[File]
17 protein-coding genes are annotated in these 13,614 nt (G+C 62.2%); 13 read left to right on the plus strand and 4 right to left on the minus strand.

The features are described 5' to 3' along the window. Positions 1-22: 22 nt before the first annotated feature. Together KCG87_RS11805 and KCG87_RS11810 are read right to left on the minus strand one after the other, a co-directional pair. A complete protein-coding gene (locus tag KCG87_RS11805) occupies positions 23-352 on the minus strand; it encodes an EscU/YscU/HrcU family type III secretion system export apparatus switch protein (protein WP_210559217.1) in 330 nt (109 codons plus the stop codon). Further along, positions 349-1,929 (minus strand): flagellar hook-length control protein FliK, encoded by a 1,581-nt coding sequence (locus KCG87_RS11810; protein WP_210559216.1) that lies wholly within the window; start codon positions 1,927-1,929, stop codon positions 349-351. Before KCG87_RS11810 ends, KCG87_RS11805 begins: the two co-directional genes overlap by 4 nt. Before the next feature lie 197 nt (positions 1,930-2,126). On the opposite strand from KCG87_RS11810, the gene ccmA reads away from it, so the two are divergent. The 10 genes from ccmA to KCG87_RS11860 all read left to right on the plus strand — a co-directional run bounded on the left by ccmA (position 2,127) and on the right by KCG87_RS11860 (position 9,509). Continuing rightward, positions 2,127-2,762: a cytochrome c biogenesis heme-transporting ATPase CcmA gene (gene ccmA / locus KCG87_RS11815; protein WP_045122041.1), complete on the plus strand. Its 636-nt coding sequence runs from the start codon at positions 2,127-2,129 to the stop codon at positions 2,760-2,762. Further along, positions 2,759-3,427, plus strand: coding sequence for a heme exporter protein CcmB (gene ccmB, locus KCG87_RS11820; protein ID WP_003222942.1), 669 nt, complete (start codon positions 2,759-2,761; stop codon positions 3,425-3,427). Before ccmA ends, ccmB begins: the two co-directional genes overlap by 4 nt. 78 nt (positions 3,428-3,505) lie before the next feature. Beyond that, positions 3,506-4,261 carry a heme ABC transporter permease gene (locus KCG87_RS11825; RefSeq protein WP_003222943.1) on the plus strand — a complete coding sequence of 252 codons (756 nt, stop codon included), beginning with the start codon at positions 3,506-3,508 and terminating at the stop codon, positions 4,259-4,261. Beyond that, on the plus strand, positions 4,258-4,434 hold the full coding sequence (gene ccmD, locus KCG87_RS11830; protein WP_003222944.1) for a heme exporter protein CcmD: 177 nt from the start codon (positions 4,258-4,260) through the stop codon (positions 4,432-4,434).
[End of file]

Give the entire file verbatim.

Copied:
17 protein-coding genes are annotated in these 13,614 nt (G+C 62.2%); 13 read left to right on the plus strand and 4 right to left on the minus strand.

The features are described 5' to 3' along the window. Positions 1-22: 22 nt before the first annotated feature. Together KCG87_RS11805 and KCG87_RS11810 are read right to left on the minus strand one after the other, a co-directional pair. A complete protein-coding gene (locus tag KCG87_RS11805) occupies positions 23-352 on the minus strand; it encodes an EscU/YscU/HrcU family type III secretion system export apparatus switch protein (protein WP_210559217.1) in 330 nt (109 codons plus the stop codon). Further along, positions 349-1,929 (minus strand): flagellar hook-length control protein FliK, encoded by a 1,581-nt coding sequence (locus KCG87_RS11810; protein WP_210559216.1) that lies wholly within the window; start codon positions 1,927-1,929, stop codon positions 349-351. Before KCG87_RS11810 ends, KCG87_RS11805 begins: the two co-directional genes overlap by 4 nt. Before the next feature lie 197 nt (positions 1,930-2,126). On the opposite strand from KCG87_RS11810, the gene ccmA reads away from it, so the two are divergent. The 10 genes from ccmA to KCG87_RS11860 all read left to right on the plus strand — a co-directional run bounded on the left by ccmA (position 2,127) and on the right by KCG87_RS11860 (position 9,509). Continuing rightward, positions 2,127-2,762: a cytochrome c biogenesis heme-transporting ATPase CcmA gene (gene ccmA / locus KCG87_RS11815; protein WP_045122041.1), complete on the plus strand. Its 636-nt coding sequence runs from the start codon at positions 2,127-2,129 to the stop codon at positions 2,760-2,762. Further along, positions 2,759-3,427, plus strand: coding sequence for a heme exporter protein CcmB (gene ccmB, locus KCG87_RS11820; protein ID WP_003222942.1), 669 nt, complete (start codon positions 2,759-2,761; stop codon positions 3,425-3,427). Before ccmA ends, ccmB begins: the two co-directional genes overlap by 4 nt. 78 nt (positions 3,428-3,505) lie before the next feature. Beyond that, positions 3,506-4,261 carry a heme ABC transporter permease gene (locus KCG87_RS11825; RefSeq protein WP_003222943.1) on the plus strand — a complete coding sequence of 252 codons (756 nt, stop codon included), beginning with the start codon at positions 3,506-3,508 and terminating at the stop codon, positions 4,259-4,261. Beyond that, on the plus strand, positions 4,258-4,434 hold the full coding sequence (gene ccmD, locus KCG87_RS11830; protein WP_003222944.1) for a heme exporter protein CcmD: 177 nt from the start codon (positions 4,258-4,260) through the stop codon (positions 4,432-4,434).